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In a bash script, I want to get the cursor column in a variable. It looks like using the ANSI escape code {ESC}[6n is the only way to get it, for example the following way:

# Query the cursor position
echo -en '\033[6n'

# Read it to a variable
read -d R CURCOL

# Extract the column from the variable

# We have the column in the variable
echo $CURCOL

Unfortunately, this prints characters to the standard output and I want to do it silently. Besides, this is not very portable...

Is there a pure-bash way to achieve this ?

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up vote 21 down vote accepted

You have to resort to dirty tricks:

# based on a script from
exec < /dev/tty
oldstty=$(stty -g)
stty raw -echo min 0
# on my system, the following line can be replaced by the line below it
echo -en "\033[6n" > /dev/tty
# tput u7 > /dev/tty    # when TERM=xterm (and relatives)
IFS=';' read -r -d R -a pos
stty $oldstty
# change from one-based to zero based so they work with: tput cup $row $col
row=$((${pos[0]:2} - 1))    # strip off the esc-[
col=$((${pos[1]} - 1))
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Wow, I didn't think about switching terminal, thank you ! – Julien Nicoulaud Apr 4 '10 at 19:46
how can we use this bash code in C language? – Rasoul Sep 29 '14 at 14:07
@Rasoul: You should ask that as a separate question. – Dennis Williamson Sep 29 '14 at 15:41
@DennisWilliamson an even better solution was presented here: – niieani Jan 18 at 23:31
@niieani: Brilliant! – Dennis Williamson Jan 19 at 17:02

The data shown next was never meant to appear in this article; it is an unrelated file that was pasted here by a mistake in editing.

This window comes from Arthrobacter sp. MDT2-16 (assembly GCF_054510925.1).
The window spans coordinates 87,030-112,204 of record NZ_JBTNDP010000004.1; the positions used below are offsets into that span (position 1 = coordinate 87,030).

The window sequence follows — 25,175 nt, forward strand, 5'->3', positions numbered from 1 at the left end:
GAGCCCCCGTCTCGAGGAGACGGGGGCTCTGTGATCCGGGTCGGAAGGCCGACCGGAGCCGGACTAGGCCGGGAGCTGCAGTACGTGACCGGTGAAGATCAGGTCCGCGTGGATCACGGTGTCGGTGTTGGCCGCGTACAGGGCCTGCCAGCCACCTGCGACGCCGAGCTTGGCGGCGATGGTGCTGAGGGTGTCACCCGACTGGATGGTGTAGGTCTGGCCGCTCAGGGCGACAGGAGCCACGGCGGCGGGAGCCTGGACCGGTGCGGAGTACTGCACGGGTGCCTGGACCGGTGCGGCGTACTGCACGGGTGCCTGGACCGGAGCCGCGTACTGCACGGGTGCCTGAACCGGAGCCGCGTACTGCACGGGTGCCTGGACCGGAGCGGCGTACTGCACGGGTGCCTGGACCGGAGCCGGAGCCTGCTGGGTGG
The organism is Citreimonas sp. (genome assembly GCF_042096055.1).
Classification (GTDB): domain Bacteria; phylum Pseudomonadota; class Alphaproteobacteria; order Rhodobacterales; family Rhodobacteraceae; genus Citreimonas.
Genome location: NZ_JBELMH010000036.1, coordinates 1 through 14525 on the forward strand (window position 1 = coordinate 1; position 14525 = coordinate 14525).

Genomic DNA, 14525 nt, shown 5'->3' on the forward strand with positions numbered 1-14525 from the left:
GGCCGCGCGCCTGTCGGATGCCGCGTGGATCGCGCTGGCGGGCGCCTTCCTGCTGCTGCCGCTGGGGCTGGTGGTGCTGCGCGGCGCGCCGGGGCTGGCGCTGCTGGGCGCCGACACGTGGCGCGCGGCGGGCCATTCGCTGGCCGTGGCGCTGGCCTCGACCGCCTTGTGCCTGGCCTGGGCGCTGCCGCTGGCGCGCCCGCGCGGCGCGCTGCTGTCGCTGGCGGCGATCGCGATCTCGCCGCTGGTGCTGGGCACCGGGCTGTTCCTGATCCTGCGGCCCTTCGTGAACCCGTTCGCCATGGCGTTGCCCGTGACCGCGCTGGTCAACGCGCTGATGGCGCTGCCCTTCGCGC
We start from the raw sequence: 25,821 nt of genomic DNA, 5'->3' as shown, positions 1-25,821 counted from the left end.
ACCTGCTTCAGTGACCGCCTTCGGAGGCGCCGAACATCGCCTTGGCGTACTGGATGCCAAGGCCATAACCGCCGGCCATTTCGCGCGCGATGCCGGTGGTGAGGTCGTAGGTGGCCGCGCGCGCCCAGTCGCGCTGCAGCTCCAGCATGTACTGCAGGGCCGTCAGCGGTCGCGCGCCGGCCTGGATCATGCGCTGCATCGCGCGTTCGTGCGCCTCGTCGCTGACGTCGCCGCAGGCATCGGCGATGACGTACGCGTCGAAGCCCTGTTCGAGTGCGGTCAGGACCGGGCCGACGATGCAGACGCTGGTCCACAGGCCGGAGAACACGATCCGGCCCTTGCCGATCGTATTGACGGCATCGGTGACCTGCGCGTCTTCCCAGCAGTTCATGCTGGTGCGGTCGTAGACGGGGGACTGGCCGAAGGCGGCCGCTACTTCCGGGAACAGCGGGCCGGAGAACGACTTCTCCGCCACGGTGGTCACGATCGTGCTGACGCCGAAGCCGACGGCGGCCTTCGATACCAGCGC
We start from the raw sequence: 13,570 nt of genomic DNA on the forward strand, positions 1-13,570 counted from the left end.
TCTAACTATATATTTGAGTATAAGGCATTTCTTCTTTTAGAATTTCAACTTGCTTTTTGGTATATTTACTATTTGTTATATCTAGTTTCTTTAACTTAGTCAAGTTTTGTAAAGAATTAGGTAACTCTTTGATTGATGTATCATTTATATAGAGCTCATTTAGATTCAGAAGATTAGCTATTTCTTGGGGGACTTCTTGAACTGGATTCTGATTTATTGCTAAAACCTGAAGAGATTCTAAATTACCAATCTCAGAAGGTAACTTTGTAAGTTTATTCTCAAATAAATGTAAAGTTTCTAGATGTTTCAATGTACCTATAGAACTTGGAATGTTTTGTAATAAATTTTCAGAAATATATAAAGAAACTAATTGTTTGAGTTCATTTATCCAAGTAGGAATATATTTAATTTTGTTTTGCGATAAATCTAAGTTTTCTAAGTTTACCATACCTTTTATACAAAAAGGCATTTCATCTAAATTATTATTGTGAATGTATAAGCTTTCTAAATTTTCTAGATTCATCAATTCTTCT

I know it may be solved by know, but you could just tell read to work silently with "-s" :

echo -en "\E[6n"
read -sdR CURPOS

And then CURPOS is equal to something like "21;3".

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For me this works in the interactive shell but not inside a script – etuardu Oct 16 '11 at 0:06
Thanks for this, I had to fill the rest of the line in a Makefile and ended up with this inside a function: echo "\033[6n\c"; read -sdR CURPOS; COLS_LEFT="$$(expr $$TERM_COLS - $$(echo $${CURPOS} | cut -d';' -f 2;) + 1)"; – mVChr Mar 12 '14 at 1:05
echo -en "\033[6n"; sleep 1; read -sdR This method is incorrect. You have to disable lflag ECHO before the echo command. – zhangyoufu Oct 10 '14 at 3:09

In the interests of portability I've had a go at making a vanilla POSIX-compatible version that will run in shells like dash:


exec < /dev/tty
oldstty=$(stty -g)
stty raw -echo min 0
tput u7 > /dev/tty
sleep 1
IFS=';' read -r row col
stty $oldstty

row=$(expr $(expr substr $row 3 99) - 1)        # Strip leading escape off
col=$(expr ${col%R} - 1)                        # Strip trailing 'R' off

echo $col,$row

...but I can't seem to find a viable alternative for bash's 'read -d'. Without the sleep, the script misses the return output entirely...

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The tput commands are what you need to use. simple, fast, no output to the screen.

col=`tput col`;
line=`tput line`;
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What OS and version are you using that this works for you? On my system, there are no terminfo capabilities called "col" and "line". However, the plurals, "cols" and "lines", exist, but they return the total number of columns and lines rather than the current cursor position. – Dennis Williamson Dec 23 '12 at 12:54

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